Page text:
Breaking (2022)

103 min. Director: Abi Damaris Corbin. Cast: Michael Kenneth Williams, Nicole Beharie, Jeffrey Donovan, John Boyega, Selenis Leyva, Connie Britton.


Based on a true story—as recounted in Aaron Gell's 2018 Task & Purpose article "They Didn't Have to Kill Him"—Abi Damaris Corbin's feature debut Breaking serves as a low-key character study and an actor’s showcase for John Boyega. Boyega transforms himself into 33-year-old ex-Marine Brian Brown-Easley, a mentally troubled war veteran who, in 2017, walked into a Wells Fargo bank branch in the Atlanta suburbs and presented a note reading, "I have a bomb." What follows is a more-or-less standard issue hostage drama, with the late, great Michael Kenneth Williams in his penultimate role of a hostage negotiator.

When characters are under peak pressure, Corbin places them in the center of the frame, fostering a sense that the world is closing in around them from all sides. Corbin and co-writer Kwame Kwei-Armah's script establishes how isolated and under pressure Brown-Easley has become, pushed to his "breaking" point by the unforgivably careless treatment he received from the V.A. and the financial hardship that has pushed him to the very brink of an unhoused existence. All that remains in this world for this fatalistic shadow of a man are his young daughter (London Covington) and his ex-wife (Olivia Washington) as he alternates between tenderness and volatility, the latter triggered by what appears to be intermittent schizophrenia.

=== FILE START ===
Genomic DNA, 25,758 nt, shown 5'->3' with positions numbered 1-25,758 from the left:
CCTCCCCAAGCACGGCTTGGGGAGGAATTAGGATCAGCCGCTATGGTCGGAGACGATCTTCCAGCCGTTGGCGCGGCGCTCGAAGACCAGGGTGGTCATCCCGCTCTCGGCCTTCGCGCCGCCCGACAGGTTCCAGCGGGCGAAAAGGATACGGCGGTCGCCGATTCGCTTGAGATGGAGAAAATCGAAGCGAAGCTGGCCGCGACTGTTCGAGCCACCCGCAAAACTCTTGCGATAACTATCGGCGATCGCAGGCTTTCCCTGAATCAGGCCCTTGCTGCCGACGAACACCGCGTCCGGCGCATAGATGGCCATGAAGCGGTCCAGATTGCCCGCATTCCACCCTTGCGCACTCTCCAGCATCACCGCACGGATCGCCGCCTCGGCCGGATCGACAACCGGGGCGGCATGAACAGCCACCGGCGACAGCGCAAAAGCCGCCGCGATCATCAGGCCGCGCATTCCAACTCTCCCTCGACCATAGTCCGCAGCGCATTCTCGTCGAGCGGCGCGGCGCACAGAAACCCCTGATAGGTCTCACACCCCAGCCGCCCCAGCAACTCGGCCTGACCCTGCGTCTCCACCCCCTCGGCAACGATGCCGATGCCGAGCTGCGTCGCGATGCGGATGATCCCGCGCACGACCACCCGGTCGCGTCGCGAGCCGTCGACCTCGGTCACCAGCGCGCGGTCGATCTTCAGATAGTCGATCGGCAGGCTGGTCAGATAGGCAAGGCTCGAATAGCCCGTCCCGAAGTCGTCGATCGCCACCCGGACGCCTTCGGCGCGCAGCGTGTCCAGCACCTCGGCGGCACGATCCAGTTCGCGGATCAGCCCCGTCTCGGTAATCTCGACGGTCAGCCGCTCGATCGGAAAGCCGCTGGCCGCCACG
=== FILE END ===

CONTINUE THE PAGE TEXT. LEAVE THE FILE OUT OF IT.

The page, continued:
Despite it all, Brown-Easley unfailingly calls women “ma’am” and men “sir," his politesse a character trait culled from Gell's article. Though Breaking does enhance the natural tension of the situation to perk up the plot, in its main thrust, the film stays true to the real-life situation, with a minimum of fuss. Michael Abels' melancholy string-based score adds value, and the cast—including Nicole Beharie and Selenis Leyva as the bank-employee hostages, Connie Britton as a sympathetic TV-news reporter, and Jeffrey Donovan as an unsympathetic cop—proves uniformly excellent. The picture is lean and well-edited (by Chris Witt), with short, sharp ruthlessly efficient flashbacks. It's too bad there isn't more meat on the bone here, but Boyega's work alone is enough of a draw to make Breaking worth watching.